Etymology
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error (n.)

also, through 18c., errour; c. 1300, "a deviation from truth made through ignorance or inadvertence, a mistake," also "offense against morality or justice; transgression, wrong-doing, sin;" from Old French error "mistake, flaw, defect, heresy," from Latin errorem (nominative error) "a wandering, straying, a going astray; meandering; doubt, uncertainty;" also "a figurative going astray, mistake," from errare "to wander; to err" (see err). From early 14c. as "state of believing or practicing what is false or heretical; false opinion or belief, heresy." From late 14c. as "deviation from what is normal; abnormality, aberration." From 1726 as "difference between observed value and true value."

Words for "error" in most Indo-European languages originally meant "wander, go astray" (for example Greek plane in the New Testament, Old Norse villa, Lithuanian klaida, Sanskrit bhrama-), but Irish has dearmad "error," from dermat "a forgetting."

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literal (adj.)

late 14c., "taking words in their natural meaning" (originally in reference to Scripture and opposed to mystical or allegorical), from Late Latin literalis/litteralis "of or belonging to letters or writing," from Latin litera/littera "letter, alphabetic sign; literature, books" (see letter (n.1)). Related: Literalness.

Meaning "of or pertaining to alphabetic letters" is from late 14c. Meaning "concerned with letters and learning, learned, scholarly" is from mid-15c. Sense of "verbally exact, according to the letter of verbal expression" is attested from 1590s, as is application to the primary sense of a word or passage. Literal-minded is attested from 1791.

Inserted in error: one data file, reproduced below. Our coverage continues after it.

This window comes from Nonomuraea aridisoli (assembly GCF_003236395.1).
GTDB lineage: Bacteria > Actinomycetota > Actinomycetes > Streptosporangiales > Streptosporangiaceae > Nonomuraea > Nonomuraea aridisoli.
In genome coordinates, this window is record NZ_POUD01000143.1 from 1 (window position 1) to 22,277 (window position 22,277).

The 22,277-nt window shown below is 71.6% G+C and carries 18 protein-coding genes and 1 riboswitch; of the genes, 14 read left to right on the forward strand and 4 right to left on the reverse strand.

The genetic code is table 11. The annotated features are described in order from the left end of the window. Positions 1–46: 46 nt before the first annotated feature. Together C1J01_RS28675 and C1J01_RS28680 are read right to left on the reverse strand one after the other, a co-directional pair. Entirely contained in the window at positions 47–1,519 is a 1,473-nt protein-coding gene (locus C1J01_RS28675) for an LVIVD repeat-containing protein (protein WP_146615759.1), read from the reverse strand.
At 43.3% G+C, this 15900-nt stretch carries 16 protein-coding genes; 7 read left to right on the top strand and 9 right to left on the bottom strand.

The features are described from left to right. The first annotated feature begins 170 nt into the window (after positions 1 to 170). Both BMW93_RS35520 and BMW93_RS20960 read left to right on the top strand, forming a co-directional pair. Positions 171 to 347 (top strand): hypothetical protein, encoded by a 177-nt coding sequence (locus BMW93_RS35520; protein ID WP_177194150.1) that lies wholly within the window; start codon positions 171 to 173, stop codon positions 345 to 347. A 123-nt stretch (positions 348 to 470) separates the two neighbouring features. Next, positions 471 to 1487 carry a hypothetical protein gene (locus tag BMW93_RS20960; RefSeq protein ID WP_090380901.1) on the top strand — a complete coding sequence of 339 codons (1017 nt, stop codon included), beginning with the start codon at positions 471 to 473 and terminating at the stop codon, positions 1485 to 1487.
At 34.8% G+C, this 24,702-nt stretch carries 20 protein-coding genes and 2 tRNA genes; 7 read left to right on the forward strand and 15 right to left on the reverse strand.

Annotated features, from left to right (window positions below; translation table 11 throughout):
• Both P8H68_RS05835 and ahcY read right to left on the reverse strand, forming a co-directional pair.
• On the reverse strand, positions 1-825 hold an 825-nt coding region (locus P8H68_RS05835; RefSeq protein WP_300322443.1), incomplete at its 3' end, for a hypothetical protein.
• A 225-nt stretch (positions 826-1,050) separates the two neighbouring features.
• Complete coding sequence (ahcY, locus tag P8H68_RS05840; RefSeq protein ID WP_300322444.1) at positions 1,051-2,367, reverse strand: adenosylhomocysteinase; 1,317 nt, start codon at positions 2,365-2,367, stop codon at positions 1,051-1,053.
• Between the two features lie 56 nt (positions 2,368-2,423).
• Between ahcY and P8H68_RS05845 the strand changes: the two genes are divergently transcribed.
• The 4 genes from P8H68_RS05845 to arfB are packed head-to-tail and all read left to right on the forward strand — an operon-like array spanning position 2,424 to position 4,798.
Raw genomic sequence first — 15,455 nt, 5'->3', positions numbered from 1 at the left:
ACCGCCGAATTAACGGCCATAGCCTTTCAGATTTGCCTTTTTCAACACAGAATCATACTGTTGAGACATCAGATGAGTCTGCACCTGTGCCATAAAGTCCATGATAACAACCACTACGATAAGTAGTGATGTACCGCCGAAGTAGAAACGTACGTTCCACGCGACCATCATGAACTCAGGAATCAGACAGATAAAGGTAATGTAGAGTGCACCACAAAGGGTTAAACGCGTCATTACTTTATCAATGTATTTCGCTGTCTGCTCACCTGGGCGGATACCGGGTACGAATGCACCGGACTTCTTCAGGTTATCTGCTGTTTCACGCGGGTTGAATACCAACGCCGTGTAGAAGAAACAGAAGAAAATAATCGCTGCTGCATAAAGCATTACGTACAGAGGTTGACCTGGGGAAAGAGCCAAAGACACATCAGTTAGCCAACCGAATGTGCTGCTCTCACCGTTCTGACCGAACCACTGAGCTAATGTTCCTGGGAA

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misprint (v.)

"make an error in printing (something)," late 15c.; from mis- (1) + print (v.). Related: misprinted; misprinting. The noun, "an error made in printing," is attested by 1745.

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heterodoxy (n.)

1650s, from Greek heterodoxia "error of opinion," from heterodoxos (see heterodox).

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mistake (v.)

mid-14c., "to commit an offense;" late 14c., "to misunderstand, misinterpret, take in a wrong sense," from mis- (1) "badly, wrongly" + take (v.) or from a cognate Scandinavian source such as Old Norse mistaka "take in error, miscarry." Perhaps a blend of both words. The more literal sense of "take or choose erroneously" is from late 14c. Meaning "err in advice, opinion, or judgment" is from 1580s. Related: Mistook; mistaking.

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expediate (v.)

a 17c. error for expedite that has gotten into the dictionaries.

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despatch 

18c. variant of dispatch (q.v.), apparently the result of an error in the printing of Johnson's dictionary.

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shrewdish (adj.)

"somewhat shrewd," by 1807; see shrewd + -ish. In some cases perhaps an error for shrewish.

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literality (n.)

"quality of being literal; literal meaning," 1640s; see literal + -ity.

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